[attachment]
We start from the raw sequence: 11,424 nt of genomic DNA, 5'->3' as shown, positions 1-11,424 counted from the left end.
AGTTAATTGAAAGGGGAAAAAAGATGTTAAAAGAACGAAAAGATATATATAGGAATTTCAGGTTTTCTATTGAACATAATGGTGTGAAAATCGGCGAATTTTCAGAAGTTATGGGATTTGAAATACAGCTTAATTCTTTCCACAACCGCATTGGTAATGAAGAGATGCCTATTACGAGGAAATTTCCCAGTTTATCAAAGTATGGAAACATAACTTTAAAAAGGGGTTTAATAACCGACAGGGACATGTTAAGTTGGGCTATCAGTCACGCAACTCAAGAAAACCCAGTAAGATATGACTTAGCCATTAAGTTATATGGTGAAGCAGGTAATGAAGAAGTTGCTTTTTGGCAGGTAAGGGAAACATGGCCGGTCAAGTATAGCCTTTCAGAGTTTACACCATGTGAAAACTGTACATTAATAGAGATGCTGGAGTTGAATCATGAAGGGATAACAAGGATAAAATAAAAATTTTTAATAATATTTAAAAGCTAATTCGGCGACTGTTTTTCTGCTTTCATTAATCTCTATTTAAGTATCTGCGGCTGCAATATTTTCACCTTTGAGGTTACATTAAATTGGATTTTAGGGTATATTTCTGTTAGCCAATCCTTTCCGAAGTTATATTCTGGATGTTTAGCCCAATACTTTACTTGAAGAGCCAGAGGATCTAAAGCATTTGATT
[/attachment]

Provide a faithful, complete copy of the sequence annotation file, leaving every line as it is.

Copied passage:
We start from the raw sequence: 11,424 nt of genomic DNA, 5'->3' as shown, positions 1-11,424 counted from the left end.
AGTTAATTGAAAGGGGAAAAAAGATGTTAAAAGAACGAAAAGATATATATAGGAATTTCAGGTTTTCTATTGAACATAATGGTGTGAAAATCGGCGAATTTTCAGAAGTTATGGGATTTGAAATACAGCTTAATTCTTTCCACAACCGCATTGGTAATGAAGAGATGCCTATTACGAGGAAATTTCCCAGTTTATCAAAGTATGGAAACATAACTTTAAAAAGGGGTTTAATAACCGACAGGGACATGTTAAGTTGGGCTATCAGTCACGCAACTCAAGAAAACCCAGTAAGATATGACTTAGCCATTAAGTTATATGGTGAAGCAGGTAATGAAGAAGTTGCTTTTTGGCAGGTAAGGGAAACATGGCCGGTCAAGTATAGCCTTTCAGAGTTTACACCATGTGAAAACTGTACATTAATAGAGATGCTGGAGTTGAATCATGAAGGGATAACAAGGATAAAATAAAAATTTTTAATAATATTTAAAAGCTAATTCGGCGACTGTTTTTCTGCTTTCATTAATCTCTATTTAAGTATCTGCGGCTGCAATATTTTCACCTTTGAGGTTACATTAAATTGGATTTTAGGGTATATTTCTGTTAGCCAATCCTTTCCGAAGTTATATTCTGGATGTTTAGCCCAATACTTTACTTGAAGAGCCAGAGGATCTAAAGCATTTGATT